Business creation is a crucial element of economic growth and adaptability. It involves making key financial decisions and completing a series of legal activities. This article provides a systematic overview of the process, drawing on evidence from representative samples of new ventures in the United States.
People start businesses for a wide range of reasons, from making a living to solving social problems. There is a school of thought that downturns are good times to start a new company: competition might be weak and the cost of inputs (labor, supplies) cheap. Indeed, in the first part of 2021 the rate of business applications from likely nonemployer firms actually increased compared to the preceding period. This may be a reversal of trend or simply a blip.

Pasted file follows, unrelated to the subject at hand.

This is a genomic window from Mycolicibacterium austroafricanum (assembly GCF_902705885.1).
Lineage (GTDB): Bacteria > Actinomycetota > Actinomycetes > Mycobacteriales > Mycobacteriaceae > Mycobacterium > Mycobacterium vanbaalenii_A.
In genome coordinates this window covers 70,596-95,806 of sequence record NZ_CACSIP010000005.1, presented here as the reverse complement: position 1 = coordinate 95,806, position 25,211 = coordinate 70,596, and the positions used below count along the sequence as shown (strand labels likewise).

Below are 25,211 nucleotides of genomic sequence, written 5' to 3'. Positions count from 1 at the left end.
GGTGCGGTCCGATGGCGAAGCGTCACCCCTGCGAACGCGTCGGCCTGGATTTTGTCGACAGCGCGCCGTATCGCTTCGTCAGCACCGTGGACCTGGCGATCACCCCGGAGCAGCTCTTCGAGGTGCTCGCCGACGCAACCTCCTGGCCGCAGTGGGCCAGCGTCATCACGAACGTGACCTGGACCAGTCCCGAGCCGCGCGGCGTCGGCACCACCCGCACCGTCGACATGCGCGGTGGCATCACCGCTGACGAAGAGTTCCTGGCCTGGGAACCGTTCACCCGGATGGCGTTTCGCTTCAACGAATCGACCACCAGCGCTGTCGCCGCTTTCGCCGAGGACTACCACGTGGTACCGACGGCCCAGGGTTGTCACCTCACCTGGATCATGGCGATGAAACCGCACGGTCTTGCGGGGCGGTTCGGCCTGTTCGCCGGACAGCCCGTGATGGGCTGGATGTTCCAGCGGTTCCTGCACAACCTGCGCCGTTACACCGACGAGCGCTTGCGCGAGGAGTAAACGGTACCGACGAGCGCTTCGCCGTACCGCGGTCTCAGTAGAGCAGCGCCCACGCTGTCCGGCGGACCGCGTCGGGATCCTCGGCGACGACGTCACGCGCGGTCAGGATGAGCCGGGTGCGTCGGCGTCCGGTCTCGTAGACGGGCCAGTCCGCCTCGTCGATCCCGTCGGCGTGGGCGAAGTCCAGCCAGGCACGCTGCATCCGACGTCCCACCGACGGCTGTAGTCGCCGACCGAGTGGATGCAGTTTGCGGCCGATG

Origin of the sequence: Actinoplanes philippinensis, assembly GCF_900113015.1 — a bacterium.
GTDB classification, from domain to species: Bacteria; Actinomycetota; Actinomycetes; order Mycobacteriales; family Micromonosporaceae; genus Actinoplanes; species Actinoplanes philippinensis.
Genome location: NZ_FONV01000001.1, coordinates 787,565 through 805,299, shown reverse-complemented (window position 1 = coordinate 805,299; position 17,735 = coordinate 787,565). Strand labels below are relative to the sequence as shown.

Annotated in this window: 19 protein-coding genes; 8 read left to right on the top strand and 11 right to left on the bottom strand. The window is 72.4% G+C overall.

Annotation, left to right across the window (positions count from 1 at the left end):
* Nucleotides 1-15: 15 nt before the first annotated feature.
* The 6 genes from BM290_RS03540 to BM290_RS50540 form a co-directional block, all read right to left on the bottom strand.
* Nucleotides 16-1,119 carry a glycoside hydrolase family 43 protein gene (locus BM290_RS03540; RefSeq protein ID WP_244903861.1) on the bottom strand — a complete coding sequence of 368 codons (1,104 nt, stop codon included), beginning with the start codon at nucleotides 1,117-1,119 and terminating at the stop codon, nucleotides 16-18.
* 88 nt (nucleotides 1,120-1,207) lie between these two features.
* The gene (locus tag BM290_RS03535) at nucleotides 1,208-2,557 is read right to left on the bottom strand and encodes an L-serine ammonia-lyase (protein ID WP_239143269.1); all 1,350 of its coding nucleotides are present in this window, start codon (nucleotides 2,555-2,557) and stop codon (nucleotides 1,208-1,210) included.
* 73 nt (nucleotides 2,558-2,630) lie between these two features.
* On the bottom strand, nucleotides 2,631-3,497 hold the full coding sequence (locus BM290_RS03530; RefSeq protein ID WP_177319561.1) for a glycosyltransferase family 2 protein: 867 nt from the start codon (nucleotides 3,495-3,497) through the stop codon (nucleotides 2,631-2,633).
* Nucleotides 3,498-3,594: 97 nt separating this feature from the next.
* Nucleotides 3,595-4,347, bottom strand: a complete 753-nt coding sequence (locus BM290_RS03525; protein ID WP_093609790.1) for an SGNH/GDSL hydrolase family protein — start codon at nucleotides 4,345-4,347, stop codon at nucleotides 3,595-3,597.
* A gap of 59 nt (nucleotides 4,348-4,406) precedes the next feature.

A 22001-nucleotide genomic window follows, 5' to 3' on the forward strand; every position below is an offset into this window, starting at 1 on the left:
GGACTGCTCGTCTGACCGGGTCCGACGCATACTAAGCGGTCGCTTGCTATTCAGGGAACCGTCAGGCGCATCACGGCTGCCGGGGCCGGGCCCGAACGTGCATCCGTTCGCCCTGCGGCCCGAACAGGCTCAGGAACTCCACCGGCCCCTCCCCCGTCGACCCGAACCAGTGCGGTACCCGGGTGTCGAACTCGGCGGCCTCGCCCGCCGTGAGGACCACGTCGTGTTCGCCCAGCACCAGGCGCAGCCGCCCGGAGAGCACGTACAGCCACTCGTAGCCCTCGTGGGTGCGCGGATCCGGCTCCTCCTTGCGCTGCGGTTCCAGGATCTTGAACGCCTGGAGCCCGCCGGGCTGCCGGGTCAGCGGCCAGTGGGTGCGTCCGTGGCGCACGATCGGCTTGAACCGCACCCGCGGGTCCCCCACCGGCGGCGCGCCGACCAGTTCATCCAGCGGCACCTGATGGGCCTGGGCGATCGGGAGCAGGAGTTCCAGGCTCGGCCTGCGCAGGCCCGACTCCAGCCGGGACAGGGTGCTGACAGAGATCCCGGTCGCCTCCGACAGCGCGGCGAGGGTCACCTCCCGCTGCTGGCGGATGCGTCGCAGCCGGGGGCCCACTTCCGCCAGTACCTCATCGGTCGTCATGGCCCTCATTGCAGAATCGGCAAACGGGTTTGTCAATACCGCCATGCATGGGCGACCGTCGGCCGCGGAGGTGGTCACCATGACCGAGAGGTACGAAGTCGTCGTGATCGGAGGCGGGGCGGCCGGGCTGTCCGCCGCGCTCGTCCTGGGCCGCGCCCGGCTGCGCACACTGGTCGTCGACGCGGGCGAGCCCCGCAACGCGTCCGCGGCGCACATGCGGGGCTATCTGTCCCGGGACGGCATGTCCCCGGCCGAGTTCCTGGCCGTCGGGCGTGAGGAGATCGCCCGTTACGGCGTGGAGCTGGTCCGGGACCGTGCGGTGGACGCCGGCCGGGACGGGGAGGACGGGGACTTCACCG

Regardless of the motives, all new ventures must do market research to determine whether their products or services are sufficiently attractive to sustain a business. This includes analyzing competitors to see what needs they are fulfilling in the marketplace and how well their offerings align with yours.
Once a promising idea is selected, the next step is to formalize the new company. This typically involves filing paperwork with a state agency that administers corporate law. The agency will require the business owner to select a registered agent, who will receive legal documents on behalf of the firm. Then the owner must apply for a federal employer identification number, obtain licenses, open bank accounts and establish other legal aspects of the business.